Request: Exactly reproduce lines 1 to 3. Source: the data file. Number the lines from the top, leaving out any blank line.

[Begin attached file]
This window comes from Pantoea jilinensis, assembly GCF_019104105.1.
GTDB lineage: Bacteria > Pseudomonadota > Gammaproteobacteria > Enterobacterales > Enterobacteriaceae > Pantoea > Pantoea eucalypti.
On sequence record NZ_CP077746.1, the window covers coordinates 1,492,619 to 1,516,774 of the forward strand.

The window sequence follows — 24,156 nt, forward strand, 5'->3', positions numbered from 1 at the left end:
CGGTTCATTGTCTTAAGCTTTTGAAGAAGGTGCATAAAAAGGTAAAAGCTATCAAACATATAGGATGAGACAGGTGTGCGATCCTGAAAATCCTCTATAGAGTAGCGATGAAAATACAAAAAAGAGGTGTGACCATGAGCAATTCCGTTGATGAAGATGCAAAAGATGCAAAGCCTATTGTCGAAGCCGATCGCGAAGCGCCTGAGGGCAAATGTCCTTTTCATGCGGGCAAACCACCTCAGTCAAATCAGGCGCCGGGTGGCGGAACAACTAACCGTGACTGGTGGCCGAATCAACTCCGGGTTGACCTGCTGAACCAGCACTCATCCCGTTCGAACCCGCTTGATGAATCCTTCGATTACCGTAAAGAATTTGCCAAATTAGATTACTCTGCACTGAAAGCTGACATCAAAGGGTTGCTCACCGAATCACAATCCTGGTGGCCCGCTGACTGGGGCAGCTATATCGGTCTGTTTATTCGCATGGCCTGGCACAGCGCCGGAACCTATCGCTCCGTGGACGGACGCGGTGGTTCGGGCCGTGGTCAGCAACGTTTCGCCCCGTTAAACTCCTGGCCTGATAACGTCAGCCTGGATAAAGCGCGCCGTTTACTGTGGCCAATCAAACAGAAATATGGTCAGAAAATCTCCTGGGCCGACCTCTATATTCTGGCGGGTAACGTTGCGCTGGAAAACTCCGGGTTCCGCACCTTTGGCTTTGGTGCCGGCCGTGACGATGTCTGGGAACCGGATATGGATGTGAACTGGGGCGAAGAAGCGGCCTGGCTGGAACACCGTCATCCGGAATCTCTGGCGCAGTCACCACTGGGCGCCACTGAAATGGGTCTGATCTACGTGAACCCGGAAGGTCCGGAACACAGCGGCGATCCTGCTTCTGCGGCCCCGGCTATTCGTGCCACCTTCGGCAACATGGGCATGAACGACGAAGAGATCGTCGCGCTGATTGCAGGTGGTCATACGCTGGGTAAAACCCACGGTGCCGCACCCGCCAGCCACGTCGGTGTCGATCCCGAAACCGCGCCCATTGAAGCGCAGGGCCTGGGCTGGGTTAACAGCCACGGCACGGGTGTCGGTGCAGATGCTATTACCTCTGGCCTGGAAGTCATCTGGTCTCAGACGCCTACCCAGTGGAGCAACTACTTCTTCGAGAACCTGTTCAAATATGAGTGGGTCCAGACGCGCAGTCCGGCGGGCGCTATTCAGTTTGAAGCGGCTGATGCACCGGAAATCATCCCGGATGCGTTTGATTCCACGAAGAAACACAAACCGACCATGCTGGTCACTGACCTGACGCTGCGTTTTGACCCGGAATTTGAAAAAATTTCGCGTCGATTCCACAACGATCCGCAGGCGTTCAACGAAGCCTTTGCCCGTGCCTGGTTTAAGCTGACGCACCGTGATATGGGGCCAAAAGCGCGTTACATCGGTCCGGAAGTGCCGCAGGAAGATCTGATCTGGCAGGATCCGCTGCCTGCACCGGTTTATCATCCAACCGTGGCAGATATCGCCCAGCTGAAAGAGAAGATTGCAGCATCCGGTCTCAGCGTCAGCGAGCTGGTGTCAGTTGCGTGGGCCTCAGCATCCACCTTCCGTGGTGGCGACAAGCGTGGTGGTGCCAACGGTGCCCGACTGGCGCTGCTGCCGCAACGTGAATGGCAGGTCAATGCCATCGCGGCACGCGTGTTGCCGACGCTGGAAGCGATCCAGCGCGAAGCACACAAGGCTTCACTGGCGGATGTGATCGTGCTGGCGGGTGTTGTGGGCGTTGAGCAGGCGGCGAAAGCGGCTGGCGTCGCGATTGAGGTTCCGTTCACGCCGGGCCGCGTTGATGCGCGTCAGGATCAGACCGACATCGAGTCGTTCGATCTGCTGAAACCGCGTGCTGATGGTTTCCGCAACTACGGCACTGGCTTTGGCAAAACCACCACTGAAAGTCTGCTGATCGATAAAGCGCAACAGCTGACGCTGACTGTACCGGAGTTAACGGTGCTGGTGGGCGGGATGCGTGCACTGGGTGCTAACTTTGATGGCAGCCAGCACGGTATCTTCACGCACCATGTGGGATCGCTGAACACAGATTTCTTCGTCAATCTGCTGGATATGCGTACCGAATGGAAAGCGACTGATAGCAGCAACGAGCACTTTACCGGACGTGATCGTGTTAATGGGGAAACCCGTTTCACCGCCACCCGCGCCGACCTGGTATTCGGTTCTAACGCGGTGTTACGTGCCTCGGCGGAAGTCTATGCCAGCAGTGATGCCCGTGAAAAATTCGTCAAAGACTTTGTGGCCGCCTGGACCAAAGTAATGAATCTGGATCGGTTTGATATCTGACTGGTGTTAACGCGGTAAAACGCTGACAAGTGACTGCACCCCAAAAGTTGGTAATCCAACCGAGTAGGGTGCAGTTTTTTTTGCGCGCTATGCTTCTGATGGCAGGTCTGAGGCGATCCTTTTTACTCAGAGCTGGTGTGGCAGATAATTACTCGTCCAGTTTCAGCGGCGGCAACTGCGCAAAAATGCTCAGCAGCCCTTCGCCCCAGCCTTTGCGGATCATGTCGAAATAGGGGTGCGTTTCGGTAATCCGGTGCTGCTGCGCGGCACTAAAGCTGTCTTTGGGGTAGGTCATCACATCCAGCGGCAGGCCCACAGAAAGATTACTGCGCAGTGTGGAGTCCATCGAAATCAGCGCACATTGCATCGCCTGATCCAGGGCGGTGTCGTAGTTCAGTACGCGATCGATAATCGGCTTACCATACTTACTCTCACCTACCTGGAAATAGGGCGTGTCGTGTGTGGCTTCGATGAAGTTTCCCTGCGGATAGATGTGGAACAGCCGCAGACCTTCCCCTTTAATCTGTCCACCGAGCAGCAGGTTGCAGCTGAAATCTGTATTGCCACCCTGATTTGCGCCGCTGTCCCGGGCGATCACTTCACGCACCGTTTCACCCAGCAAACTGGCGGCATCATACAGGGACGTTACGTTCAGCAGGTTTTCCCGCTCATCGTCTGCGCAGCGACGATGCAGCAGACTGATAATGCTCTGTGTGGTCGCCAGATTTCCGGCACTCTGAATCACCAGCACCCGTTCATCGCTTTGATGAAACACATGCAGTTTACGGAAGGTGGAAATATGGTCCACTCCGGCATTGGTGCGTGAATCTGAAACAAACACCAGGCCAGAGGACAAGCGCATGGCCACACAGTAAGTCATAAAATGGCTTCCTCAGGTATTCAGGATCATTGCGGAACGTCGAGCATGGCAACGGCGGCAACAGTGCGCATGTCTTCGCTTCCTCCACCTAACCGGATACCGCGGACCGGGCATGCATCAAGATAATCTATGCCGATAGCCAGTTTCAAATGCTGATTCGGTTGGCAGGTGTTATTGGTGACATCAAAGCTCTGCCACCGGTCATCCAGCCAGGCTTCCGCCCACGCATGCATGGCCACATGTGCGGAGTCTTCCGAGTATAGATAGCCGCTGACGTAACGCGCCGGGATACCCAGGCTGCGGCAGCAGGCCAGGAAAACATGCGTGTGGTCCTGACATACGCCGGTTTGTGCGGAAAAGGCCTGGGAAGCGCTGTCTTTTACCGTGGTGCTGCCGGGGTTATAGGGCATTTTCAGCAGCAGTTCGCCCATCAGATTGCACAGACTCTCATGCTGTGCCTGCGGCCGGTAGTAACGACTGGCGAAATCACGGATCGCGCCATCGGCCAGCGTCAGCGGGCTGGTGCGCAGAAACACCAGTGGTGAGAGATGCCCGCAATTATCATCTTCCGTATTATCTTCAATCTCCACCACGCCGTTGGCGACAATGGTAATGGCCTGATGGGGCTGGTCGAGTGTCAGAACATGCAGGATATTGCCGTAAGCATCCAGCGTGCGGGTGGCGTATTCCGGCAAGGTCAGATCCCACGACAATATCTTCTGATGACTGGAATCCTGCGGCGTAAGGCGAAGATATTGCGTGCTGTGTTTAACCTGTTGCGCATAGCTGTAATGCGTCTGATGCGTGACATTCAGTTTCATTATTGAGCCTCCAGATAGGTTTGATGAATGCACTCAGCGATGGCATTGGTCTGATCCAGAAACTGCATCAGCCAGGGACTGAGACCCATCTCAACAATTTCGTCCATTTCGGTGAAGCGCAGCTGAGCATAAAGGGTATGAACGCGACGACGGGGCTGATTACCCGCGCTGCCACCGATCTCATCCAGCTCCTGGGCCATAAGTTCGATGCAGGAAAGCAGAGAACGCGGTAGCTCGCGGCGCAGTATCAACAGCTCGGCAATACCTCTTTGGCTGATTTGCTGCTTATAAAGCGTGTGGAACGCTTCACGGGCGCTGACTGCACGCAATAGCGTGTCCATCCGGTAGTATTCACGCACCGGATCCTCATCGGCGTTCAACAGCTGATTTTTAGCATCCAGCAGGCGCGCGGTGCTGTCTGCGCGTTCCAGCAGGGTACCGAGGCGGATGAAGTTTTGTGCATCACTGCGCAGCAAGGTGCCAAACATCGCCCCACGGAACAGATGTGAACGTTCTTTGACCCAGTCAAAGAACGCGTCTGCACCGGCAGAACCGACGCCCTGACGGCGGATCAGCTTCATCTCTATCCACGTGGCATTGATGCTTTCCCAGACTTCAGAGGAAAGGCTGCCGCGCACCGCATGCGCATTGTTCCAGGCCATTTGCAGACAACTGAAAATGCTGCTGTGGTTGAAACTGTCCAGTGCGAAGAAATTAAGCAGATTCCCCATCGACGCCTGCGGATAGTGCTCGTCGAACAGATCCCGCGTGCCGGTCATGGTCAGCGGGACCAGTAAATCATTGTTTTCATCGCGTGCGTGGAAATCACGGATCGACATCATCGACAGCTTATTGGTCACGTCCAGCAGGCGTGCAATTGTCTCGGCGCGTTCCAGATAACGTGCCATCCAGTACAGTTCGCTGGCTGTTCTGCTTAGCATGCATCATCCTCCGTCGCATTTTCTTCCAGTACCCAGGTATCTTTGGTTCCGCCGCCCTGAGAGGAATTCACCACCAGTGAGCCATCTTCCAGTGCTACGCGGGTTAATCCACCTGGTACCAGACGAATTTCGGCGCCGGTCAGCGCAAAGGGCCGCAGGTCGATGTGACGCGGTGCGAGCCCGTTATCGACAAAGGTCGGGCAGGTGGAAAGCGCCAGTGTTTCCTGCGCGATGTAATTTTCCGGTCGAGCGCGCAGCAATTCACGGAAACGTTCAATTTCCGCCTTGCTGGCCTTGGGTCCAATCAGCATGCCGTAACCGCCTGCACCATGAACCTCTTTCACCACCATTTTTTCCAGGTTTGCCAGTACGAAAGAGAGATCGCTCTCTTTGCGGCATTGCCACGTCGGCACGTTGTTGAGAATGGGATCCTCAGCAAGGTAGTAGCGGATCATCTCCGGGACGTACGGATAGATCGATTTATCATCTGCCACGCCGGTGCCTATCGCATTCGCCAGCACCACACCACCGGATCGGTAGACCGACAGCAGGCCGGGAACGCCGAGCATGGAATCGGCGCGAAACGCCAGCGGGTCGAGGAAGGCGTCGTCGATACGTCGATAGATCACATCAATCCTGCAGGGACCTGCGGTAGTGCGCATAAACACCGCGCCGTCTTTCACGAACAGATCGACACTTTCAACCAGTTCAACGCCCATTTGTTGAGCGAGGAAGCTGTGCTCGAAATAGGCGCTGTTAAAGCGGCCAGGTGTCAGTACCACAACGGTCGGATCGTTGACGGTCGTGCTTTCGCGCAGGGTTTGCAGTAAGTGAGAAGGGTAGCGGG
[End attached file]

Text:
This window comes from Pantoea jilinensis, assembly GCF_019104105.1.
GTDB lineage: Bacteria > Pseudomonadota > Gammaproteobacteria > Enterobacterales > Enterobacteriaceae > Pantoea > Pantoea eucalypti.
On sequence record NZ_CP077746.1, the window covers coordinates 1,492,619 to 1,516,774 of the forward strand.